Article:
Archive for February, 2015



Bronx Zoo.

Funny sign

Langley sign

Glover Rd., Langley, BC.

Kwantlen Polytechnic University …

in the news. I would prefer to see stories that describe our sedulous teachers and students. That said, this is real news. (I will leave it at that.)

The Mathematics of Love, with Hannah Fry

Some “mathematically verifiable top tips for love.”

The Responsibility Project

A few years ago Liberty Mutual Insurance funded a number of wonderful short films for what it called “The Responsibility Project.” My favourite was “Father’s Day.” It’s very powerful.

I showed this short film to my Digital Marketing class this week: Some tears. Why would an insurance company distribute such a film as part of its “content marketing” initiatives?

“Death with Dignity in Canada”

I believe this is a step forward, an important one. That said, I am very uncomfortable with turning death into a medical – a professional – event.


It is a bad betrayal and an insidious use of psychology.

Blasts from the past


Way, way back in the day, I spent a year as Books Editor at The Stanford Daily. It was a wonderful experience doing campus journalism alongside my graduate school studies. Recently the publication put the entirety of its archives online. Stanford Magazine explains how this was accomplished.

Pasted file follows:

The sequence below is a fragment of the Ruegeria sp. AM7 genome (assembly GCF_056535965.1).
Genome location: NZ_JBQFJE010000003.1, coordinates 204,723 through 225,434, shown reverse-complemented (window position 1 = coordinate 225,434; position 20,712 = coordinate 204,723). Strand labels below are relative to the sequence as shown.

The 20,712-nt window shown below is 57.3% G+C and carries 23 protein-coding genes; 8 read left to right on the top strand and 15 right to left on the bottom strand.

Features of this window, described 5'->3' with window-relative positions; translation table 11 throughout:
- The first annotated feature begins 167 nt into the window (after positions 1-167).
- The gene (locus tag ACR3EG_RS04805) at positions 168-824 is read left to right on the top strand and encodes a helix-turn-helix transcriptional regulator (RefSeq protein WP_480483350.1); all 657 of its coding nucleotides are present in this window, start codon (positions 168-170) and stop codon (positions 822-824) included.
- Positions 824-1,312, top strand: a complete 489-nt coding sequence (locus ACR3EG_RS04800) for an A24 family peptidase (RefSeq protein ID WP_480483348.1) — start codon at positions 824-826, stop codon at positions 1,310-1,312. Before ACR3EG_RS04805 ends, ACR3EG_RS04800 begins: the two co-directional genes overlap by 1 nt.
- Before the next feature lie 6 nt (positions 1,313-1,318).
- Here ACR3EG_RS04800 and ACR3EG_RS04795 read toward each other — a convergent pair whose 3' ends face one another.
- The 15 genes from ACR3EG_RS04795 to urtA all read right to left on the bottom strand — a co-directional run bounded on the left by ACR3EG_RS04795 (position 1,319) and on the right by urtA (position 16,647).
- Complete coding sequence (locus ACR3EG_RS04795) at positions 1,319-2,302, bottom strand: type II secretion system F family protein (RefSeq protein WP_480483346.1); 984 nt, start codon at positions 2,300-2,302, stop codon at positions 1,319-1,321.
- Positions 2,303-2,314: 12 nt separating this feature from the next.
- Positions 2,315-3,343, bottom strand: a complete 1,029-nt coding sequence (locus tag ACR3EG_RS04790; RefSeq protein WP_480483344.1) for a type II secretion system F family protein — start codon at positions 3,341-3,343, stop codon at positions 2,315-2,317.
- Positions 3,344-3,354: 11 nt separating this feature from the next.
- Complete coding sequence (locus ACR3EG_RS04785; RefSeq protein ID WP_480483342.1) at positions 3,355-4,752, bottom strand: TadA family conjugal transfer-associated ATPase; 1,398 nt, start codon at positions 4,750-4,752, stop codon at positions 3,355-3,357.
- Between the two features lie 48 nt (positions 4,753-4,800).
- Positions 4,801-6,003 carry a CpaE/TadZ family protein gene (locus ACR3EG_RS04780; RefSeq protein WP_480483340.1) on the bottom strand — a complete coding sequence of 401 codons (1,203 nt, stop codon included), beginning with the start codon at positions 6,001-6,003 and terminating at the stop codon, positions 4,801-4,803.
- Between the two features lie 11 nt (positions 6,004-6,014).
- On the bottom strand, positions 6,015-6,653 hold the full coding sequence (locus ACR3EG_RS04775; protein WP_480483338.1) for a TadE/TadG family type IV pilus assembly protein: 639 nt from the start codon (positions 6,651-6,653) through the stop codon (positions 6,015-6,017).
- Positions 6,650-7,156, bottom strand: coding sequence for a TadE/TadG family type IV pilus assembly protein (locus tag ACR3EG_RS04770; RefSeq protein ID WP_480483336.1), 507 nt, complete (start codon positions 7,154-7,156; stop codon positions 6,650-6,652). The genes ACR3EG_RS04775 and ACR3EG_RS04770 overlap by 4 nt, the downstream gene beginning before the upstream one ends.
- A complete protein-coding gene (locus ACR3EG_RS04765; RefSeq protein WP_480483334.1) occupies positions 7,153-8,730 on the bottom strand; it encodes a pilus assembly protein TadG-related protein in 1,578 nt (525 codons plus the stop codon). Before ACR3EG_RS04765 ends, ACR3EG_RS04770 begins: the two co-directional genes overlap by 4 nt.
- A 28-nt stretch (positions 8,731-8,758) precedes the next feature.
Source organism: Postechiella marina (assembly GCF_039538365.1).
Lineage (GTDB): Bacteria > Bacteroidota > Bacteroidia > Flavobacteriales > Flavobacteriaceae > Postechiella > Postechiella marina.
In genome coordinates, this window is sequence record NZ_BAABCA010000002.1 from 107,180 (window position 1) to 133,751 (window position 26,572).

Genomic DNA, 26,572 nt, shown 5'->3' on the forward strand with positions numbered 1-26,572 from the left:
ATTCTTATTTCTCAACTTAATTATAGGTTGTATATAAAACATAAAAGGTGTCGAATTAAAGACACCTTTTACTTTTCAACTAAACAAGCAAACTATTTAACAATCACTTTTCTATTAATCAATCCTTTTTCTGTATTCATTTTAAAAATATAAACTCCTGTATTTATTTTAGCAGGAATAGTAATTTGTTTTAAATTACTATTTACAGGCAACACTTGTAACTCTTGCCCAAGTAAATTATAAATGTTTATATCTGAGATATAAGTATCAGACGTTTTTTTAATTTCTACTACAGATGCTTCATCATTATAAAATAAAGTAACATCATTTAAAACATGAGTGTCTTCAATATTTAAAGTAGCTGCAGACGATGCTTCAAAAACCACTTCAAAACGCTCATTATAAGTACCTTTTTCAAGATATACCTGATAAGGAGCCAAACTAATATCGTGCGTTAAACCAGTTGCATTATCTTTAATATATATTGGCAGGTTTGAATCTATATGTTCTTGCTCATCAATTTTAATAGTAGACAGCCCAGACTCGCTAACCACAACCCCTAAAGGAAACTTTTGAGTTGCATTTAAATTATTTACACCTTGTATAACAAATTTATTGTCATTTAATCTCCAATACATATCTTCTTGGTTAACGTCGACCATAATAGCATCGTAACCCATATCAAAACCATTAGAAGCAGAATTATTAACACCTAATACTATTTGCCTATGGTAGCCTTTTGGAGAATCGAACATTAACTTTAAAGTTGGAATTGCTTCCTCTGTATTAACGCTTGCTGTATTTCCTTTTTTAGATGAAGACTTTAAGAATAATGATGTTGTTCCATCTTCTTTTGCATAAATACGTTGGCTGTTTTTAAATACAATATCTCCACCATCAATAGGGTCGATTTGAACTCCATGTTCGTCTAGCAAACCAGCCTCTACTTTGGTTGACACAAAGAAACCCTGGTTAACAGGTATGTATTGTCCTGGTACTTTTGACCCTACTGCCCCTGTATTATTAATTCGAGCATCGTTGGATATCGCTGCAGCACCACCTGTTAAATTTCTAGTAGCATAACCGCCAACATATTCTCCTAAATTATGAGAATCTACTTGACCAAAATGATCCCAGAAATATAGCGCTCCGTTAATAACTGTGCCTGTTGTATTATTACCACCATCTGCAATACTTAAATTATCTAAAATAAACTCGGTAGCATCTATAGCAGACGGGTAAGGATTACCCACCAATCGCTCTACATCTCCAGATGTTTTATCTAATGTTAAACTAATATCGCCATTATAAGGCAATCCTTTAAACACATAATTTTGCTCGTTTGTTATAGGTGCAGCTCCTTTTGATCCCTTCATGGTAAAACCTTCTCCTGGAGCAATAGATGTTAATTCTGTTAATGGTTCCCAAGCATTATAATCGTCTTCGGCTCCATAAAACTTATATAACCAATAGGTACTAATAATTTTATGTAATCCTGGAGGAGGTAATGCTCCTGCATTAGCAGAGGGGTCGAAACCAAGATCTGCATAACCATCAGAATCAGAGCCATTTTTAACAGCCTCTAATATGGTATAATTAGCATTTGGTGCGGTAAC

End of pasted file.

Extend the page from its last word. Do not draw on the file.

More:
Typing my name into the search engine doesn’t locate my entire oeuvre, but keystroking “Bob Basil” does find my loving tribute to the band Katrina and the Waves as well as my take on Sam Shepard’s “Fool for Love.” “Robert Basil” will get you my discourteous take-*down* of Cynthia Ozick, which still embarrasses me.

Marilyn Suriani

Picture 3

Way back in my “e-zine” days, late 90’s, I published the first online photo-gallery of Marilyn Suriani’s work. I had published her book of photography, Dancing Naked in the Material World, for Prometheus Books back in 1992. We became close friends, quickly: I loved how she talked, I loved how she photographed, and I loved how she wanted to teach people to see (and how *to accept*). Meeting and publishing Marilyn were pivotal moments in my life – as an editor and as a person.

In recent years Marilyn has turned from portraits to depictions of nature; water is a particular fascination. I think her work is magnificent.

Here’s her website, with images and with videos of her most recent large public project.

Brilliant, warm, and with-it.

Kwantlen appoints its first ‘elder in residence’

This is good news:

Kwantlen Polytechnic University (KPU) welcomed its first elder in residence at a special installation ceremony at its Surrey campus on Thursday.

Lekeyten, a well-known and respected member of the Kwantlen First Nation in Fort Langley, has taken on this important role.

“In my travels, I have always been respectful of the teachings of people, and I’m always learning,” Lekeyten told the audience of friends, family and KPU faculty and staff. “I’m coming to join every classroom, and I’m going to learn as well.”

One of 20 Kwantlen First Nation elders, Lekeyten grew up attending day school. While they were similar to residential schools, day schools did not require students to stay overnight and they returned home at the end of every day. …